One afternoon, a boy was walking through a field when he came upon an apple tree. “It sure would be nice to have an apple to eat right about now,” he thought as he stood below the tree.
The windfall apples scattered on the ground were inedible, as they’d been half-eaten by various critters. There were a few pieces of ripe fruit hanging from some limbs, but most of these branches were just out of reach.
The boy was unable to climb the tree and unable to jump up to grab a piece of fruit. As he walked away, empty-handed and hungry, he mumbled, “Stupid tree. I bet the apples aren’t any good.”
Was he disappointed in the height of the tree or in his failure to find a way to pick the apples? In either event, circumstances were beyond his control.
These days, it often feels like disappointments are everywhere. So many parts of our lives have been disrupted, and the future seems very uncertain at times. It would be simple to give up hope and just let the chips fall where they may. But don’t give in to that mindset.
Disappointment is part of life. It happens to everyone. To avoid being disappointed is to avoid being human. The more expectations you have, the more disappointments you will encounter, especially if you go outside your comfort zone. People who expect the best are often let down the most.
Maybe it’s missing out on a promotion, losing an account or frustration with the “new normal.” Disappointments come in all sizes. Some may be small, others life-changing. How you handle such occasions will determine how fast you are able to move on with your life and career.
When disappointment happens, let yourself experience the emotions that come with it. For example, I want to remember how I felt so it drives me to never feel that way again. The important thing is not to dwell on your disappointment so long that it turns into discouragement.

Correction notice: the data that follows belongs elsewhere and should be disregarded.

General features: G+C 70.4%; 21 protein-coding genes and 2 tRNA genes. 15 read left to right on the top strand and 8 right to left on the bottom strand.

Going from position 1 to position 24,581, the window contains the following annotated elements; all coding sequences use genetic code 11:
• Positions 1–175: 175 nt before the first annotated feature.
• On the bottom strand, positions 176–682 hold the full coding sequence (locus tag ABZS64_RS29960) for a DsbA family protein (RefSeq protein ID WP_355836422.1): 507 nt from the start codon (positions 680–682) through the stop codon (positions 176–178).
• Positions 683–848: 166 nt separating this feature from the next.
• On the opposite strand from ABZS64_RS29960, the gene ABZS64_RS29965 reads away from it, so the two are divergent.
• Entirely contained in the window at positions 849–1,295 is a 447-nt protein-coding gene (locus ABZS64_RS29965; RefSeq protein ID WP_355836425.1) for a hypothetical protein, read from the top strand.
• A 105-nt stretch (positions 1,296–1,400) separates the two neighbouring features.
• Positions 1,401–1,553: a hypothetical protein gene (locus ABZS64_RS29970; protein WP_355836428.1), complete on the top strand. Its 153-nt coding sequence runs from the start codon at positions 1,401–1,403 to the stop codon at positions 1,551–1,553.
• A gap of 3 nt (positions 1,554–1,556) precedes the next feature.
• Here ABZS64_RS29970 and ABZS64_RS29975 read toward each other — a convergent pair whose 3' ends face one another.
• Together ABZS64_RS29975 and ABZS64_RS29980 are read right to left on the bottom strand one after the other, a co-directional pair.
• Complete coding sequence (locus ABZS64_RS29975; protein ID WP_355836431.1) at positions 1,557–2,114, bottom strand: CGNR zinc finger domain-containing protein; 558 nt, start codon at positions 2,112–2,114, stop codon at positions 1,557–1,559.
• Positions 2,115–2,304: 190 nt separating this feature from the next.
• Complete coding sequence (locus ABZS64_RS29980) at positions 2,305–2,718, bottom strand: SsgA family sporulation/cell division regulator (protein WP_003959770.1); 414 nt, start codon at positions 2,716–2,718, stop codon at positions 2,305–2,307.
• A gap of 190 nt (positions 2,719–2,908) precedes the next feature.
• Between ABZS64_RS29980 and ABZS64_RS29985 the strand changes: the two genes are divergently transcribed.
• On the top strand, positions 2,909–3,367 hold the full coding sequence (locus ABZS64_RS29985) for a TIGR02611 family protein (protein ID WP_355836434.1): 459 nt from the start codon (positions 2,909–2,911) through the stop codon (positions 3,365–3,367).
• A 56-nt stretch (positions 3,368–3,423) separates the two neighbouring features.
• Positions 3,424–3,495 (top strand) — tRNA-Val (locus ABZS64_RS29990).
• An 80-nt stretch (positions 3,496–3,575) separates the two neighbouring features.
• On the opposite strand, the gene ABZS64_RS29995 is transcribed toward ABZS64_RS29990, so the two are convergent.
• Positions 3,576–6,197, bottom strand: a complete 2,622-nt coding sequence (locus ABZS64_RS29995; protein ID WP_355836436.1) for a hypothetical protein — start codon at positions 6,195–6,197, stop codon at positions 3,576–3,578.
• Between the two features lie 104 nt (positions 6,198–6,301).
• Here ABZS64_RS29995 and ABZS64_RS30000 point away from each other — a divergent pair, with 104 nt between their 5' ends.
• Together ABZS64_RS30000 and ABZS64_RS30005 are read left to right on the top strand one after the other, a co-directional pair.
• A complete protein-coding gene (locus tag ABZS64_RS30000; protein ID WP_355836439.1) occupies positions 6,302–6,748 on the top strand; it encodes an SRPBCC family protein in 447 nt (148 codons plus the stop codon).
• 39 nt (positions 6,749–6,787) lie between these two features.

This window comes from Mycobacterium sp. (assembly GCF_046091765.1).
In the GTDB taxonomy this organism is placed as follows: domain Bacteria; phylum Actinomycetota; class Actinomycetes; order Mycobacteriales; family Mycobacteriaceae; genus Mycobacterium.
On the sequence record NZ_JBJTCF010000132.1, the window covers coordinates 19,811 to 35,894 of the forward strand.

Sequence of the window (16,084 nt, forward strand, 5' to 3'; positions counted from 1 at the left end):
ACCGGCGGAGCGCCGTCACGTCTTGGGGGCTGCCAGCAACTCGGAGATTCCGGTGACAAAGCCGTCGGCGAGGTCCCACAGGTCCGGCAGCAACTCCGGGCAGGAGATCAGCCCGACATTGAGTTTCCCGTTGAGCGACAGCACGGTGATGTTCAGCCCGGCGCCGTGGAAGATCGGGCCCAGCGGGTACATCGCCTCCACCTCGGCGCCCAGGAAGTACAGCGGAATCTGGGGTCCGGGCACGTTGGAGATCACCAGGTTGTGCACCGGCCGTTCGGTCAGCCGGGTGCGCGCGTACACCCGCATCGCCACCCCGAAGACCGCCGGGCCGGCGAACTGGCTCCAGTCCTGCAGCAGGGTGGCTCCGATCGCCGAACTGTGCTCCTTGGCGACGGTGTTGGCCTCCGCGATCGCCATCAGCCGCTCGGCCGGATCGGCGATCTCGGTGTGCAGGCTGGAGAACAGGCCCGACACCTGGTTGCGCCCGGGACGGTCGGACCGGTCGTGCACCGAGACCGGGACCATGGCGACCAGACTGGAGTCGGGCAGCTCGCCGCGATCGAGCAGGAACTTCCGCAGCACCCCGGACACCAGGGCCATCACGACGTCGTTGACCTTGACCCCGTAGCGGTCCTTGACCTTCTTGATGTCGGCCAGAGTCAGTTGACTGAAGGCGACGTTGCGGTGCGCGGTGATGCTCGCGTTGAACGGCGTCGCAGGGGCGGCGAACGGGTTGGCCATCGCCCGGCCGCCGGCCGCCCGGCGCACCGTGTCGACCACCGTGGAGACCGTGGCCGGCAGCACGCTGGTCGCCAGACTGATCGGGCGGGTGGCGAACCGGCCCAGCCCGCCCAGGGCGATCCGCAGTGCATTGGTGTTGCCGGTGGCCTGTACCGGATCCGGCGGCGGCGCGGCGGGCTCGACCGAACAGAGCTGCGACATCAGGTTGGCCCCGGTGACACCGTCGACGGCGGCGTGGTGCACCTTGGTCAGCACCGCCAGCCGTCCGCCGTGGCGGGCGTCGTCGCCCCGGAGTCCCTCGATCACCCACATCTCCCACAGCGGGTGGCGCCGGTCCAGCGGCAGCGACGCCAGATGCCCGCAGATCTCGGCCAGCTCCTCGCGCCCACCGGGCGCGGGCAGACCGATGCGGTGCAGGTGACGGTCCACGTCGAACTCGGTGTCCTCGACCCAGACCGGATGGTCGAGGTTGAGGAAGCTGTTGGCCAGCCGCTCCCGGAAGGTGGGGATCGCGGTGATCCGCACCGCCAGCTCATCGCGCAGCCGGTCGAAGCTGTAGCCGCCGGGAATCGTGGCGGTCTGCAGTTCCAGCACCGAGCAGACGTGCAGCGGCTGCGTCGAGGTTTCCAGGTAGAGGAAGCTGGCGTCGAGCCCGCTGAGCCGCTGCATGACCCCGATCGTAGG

Try to put a positive spin on your disappointment. I’m not a big believer in the blame game. This is a good time to have a sounding board, someone with whom you can talk things over.
Reframe your thinking and expectations. No one is perfect, so don’t set standards that you can’t meet. Examine what it will take to make you happy and feel fulfilled.
Stay optimistic. Positive thinking has no negatives. Positive thinking changes the way we behave. I firmly believe that when I am positive, it not only makes me better, but it also makes those around me better. I have found that good attitudes are contagious.
Maybe it’s a good time to take a break and regroup after being disappointed. Stress often gives a little thing a big shadow. Find your stress reliever. One of mine is sports -- attending a sporting event (when we could), playing golf or swimming. I’ve been known to play tennis and run marathons too. Find your stress reliever and use it. It could be music, reading, gardening, bird-watching or even parachuting.
Look at the big picture and get some perspective on what went wrong. Learn from it. Can it be corrected or changed? If that is not an option, then you may have to change course and move on and learn from the experience.
You can’t let disappointment cause you to procrastinate. Procrastination robs you of the one commodity that you just can’t replace: time. It throws off schedules. It exchanges accomplishment with inaction. Overcoming procrastination helps your to-do list become your all-done list.
Don’t lose hope and allow yourself to get beaten down. Believe in yourself. Make a plan to move forward. Set a small goal or plan that you can accomplish to get the ball rolling and feel confident about yourself.
“We must all suffer one of two things: the pain of discipline or the pain of regret or disappointment,” said my friend, the late Jim Rohn, American entrepreneur, author and motivational speaker.
The minister of a church discovered at the last minute that he hadn’t invited a sweet older lady congregant to come to his garden party, so he called her up and asked her to come out.
“It’s no use,” she informed him. “I’ve already prayed for rain.”
Mackay’s Moral: Don’t let disappointment cloud your thinking.